July 2019
Volume 60, Issue 9
Free
ARVO Annual Meeting Abstract  |   July 2019
Predicting night vision difficulties during an eye examination. (Night Vision & Carotenoids RCT; Hines VA IRB 1052607-1, Baseline Data)
Author Affiliations & Notes
  • Stuart Richer
    Optometry, Captain James A Lovell FHCC, North Chicago, Illinois, United States
    Family Medicine, Rosalind Franklin University of Medicine and Science, North Chicago, Illinois, United States
  • Davis Robert
    Davis Eye Care Associates, Oak Lawn, Illinois, United States
  • Steven Novil
    Ophthalmology, Captain James A Lovell FHCC, North Chicago, Illinois, United States
  • Avni Dervishi
    Ophthalmology, Captain James A Lovell FHCC, North Chicago, Illinois, United States
    Family Medicine, Rosalind Franklin University of Medicine and Science, North Chicago, Illinois, United States
  • Sherwin Nassiri
    Ophthalmology, Captain James A Lovell FHCC, North Chicago, Illinois, United States
    Family Medicine, Rosalind Franklin University of Medicine and Science, North Chicago, Illinois, United States
  • Pinakin Gunvant Davey
    Research, Western University College of Optometry, Pomona, California, United States
  • Footnotes
    Commercial Relationships   Stuart Richer, ZeaVision, LLC (C); Davis Robert, ZeaVision, LLC (C); Steven Novil, Stuart Richer, OD, PhD (E); Avni Dervishi, None; Sherwin Nassiri, None; Pinakin Davey, ZeaVision, LLC (C)
  • Footnotes
    Support  ZeaVision LLC, Chesterfield, MO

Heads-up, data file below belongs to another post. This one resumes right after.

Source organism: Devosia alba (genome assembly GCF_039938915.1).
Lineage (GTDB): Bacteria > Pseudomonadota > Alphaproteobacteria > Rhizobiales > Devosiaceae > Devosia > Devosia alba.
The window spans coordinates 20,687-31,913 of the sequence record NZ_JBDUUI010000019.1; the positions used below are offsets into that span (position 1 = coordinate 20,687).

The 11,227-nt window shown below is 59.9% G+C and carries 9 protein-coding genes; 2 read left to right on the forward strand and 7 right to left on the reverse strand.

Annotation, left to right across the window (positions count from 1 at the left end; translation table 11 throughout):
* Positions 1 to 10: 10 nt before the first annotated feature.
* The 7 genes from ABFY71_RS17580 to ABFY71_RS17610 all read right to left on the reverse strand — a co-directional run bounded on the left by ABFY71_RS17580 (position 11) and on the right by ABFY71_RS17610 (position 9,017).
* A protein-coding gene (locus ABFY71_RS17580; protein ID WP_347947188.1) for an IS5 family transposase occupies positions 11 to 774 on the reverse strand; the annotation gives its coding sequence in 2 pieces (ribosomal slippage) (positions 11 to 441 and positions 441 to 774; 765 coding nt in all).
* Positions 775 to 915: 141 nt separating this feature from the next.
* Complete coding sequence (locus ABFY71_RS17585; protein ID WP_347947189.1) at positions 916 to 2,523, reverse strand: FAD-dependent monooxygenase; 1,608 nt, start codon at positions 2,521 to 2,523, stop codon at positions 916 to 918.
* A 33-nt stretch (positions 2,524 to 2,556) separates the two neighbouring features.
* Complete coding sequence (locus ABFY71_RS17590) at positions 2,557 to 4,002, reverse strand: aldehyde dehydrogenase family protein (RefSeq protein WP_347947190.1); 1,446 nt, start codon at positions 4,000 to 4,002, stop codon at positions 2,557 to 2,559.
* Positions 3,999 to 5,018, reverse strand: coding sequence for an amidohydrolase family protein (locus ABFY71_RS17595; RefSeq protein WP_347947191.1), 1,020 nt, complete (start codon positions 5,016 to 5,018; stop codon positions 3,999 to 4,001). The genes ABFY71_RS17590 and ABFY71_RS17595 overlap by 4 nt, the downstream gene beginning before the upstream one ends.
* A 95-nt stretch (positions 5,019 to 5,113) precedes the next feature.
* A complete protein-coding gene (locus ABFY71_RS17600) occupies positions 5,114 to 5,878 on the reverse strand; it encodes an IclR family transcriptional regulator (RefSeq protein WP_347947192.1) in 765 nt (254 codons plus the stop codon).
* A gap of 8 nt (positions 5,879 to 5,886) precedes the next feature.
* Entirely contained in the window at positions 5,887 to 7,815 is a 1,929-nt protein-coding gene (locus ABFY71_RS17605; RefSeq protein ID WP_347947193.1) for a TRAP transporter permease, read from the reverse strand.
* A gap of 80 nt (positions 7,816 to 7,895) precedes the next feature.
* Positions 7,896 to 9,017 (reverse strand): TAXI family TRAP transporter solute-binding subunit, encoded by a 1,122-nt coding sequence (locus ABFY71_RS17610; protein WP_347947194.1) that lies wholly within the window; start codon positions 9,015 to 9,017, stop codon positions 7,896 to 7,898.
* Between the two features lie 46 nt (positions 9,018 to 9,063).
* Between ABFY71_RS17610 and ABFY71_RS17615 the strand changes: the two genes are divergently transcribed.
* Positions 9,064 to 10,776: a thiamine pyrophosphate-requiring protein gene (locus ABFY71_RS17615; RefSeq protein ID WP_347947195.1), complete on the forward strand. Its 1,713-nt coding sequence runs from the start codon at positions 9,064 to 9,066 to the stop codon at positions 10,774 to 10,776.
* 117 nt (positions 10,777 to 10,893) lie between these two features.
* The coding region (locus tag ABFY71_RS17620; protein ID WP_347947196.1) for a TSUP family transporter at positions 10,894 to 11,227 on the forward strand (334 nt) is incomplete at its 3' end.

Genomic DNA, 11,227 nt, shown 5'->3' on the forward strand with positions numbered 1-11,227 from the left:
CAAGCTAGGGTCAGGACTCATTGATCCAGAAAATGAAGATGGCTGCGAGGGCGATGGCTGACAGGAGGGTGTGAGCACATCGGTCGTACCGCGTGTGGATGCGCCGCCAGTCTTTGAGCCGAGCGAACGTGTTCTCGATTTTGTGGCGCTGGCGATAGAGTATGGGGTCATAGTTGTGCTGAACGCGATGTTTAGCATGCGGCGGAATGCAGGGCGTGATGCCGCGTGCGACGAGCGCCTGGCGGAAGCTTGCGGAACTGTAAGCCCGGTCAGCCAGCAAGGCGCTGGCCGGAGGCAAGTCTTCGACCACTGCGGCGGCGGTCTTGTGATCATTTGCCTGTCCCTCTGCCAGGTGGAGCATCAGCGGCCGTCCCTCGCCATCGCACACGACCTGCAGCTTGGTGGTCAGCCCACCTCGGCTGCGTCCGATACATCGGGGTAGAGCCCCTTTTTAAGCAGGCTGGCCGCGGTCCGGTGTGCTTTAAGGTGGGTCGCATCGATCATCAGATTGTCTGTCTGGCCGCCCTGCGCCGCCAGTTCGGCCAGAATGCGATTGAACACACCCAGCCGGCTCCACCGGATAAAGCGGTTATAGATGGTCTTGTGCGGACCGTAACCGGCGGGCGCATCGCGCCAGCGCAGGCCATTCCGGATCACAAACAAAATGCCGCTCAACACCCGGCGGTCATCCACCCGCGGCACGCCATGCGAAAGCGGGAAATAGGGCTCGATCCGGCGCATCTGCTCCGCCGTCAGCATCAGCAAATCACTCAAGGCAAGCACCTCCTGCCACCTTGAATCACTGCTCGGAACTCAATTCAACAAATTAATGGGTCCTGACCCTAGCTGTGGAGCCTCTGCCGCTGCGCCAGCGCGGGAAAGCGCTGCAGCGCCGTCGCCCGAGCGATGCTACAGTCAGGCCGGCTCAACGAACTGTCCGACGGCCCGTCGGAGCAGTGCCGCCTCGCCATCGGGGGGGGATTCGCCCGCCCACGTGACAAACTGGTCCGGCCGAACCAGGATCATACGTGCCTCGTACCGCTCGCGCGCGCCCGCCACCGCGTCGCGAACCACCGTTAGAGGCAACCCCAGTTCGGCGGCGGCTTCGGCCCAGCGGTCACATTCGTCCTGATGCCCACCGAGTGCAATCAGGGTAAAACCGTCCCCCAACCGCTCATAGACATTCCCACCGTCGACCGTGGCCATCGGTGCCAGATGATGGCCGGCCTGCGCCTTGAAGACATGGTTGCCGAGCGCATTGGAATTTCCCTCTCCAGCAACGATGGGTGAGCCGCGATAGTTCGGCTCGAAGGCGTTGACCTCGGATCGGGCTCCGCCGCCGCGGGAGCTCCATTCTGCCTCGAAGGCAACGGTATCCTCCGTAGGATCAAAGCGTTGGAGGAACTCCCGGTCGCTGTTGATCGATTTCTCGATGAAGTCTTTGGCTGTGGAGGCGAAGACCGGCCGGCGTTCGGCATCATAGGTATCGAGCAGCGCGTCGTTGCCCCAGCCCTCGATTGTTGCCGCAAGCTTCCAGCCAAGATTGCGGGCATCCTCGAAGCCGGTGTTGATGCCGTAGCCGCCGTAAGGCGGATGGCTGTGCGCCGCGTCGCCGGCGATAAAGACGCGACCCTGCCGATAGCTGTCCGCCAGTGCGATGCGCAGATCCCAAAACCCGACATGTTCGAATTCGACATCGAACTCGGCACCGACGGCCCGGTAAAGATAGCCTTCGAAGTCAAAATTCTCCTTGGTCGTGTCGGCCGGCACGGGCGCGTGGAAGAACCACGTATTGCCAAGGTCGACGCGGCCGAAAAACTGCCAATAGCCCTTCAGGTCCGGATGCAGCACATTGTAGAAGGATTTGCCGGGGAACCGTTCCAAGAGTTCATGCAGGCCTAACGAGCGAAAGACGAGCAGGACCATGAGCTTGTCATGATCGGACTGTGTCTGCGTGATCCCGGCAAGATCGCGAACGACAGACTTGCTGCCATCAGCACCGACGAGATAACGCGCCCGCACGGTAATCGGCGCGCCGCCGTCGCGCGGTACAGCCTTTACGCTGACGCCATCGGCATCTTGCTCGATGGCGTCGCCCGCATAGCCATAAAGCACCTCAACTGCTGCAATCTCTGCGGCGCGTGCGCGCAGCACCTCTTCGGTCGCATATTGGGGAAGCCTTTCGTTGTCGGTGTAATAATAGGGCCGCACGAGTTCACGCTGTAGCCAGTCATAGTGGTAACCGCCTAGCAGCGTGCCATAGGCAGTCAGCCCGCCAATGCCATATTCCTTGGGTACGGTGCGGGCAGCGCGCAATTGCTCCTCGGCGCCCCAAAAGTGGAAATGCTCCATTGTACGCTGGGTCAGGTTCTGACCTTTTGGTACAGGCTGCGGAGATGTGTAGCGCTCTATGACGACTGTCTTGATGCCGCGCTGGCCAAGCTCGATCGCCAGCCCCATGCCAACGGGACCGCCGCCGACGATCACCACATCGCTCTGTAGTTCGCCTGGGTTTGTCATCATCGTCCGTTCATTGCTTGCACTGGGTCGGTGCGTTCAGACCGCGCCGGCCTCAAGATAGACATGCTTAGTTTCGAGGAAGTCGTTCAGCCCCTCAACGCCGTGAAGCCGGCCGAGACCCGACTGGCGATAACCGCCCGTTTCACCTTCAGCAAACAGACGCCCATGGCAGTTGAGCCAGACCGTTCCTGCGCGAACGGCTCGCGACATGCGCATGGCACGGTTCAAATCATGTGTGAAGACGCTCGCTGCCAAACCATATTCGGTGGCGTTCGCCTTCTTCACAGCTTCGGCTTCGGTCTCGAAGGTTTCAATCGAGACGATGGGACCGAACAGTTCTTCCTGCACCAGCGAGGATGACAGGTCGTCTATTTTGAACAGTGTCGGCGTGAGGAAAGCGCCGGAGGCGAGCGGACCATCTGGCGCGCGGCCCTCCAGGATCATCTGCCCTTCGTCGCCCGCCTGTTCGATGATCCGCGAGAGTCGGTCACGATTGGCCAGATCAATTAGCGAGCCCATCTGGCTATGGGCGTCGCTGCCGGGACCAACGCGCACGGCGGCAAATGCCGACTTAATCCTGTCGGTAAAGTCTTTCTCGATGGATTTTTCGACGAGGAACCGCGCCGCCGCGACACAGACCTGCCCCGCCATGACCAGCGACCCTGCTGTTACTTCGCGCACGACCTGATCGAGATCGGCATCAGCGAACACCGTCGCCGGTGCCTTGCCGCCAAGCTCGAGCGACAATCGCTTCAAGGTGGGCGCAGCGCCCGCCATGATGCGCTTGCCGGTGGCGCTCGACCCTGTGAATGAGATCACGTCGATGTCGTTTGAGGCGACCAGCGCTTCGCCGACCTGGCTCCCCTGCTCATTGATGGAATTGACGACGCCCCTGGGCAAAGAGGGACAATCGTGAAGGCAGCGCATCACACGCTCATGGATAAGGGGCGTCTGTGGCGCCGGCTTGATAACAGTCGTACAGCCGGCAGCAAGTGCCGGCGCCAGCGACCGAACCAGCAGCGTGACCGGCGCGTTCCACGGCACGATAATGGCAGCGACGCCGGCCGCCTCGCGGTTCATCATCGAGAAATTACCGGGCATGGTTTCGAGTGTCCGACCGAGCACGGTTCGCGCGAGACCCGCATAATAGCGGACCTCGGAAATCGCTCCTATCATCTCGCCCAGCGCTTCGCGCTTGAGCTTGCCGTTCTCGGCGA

Investigative Ophthalmology & Visual Science July 2019, Vol.60, 1828. doi:
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    • Get Citation

      Stuart Richer, Davis Robert, Steven Novil, Avni Dervishi, Sherwin Nassiri, Pinakin Gunvant Davey; Predicting night vision difficulties during an eye examination. (Night Vision & Carotenoids RCT; Hines VA IRB 1052607-1, Baseline Data). Invest. Ophthalmol. Vis. Sci. 2019;60(9):1828.

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      © ARVO (1962-2015); The Authors (2016-present)

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Abstract

Purpose : Twilight & low luminance conditions challenge vision, even more so for elderly patients with degenerative disease. With the aging of the population, there’s a clinical need to quickly assess patients who encounter such difficulties. We evaluated 5 putative candidate clinical tests that might have a high correlation with a low luminance questionnaire (LLQ).

Methods : Following Informed Consent, n= 30 veterans (26 m, 4 f), ages 63.5 SD 11.4, without AMD (AREDS Simplified Scale 1), or retinal pathology / significant cataract, were recruited into a 6 month prospective, placebo controlled RCT assessing supplemental carotenoids against night vision performance. Baseline Data (time = 1 pre-supplementation data) assessed a global composite 32 item LLQ (Owsley et al, IOVS, 2006; 47: 528–535) against 1 degree macular pigment optical density MPOD (QuantifEye®), Dark Adaptometry (DAR / Adapt Dx®), presence / absence of fundus short wavelength AF macula defects (Optos), photostress recovery (MDD2), photophobia (LUX 5000) and distance EDTRS acuity with / without a 2.0 du filter. Individual correlations, linear and stepwise regression analysis assessed these 5 variables in constructing the predictive model.

Results : OD / OS were evaluated separately, as difficulties identified in the LLQ can result from subclinical monocular anatomical / functional deficits. Table 1 correlates 5 baseline measures vs. the LLQ. MPOD reached statistically predictive LLQ outcome with an accuracy of 33% and 11% for OD and OS respectively. For OD, two predictive baseline parameters (MPOD and DAR) individually predicted 17.5% and 14% respectively. For OS, two predictive baseline parameters, predicted 8.6% and 2.4% respectively.

Conclusions : Self-assessed global low luminance performance correlates with macular pigment optical density and dark adaptation even in patients without retinal disease.

This abstract was presented at the 2019 ARVO Annual Meeting, held in Vancouver, Canada, April 28 - May 2, 2019.

 

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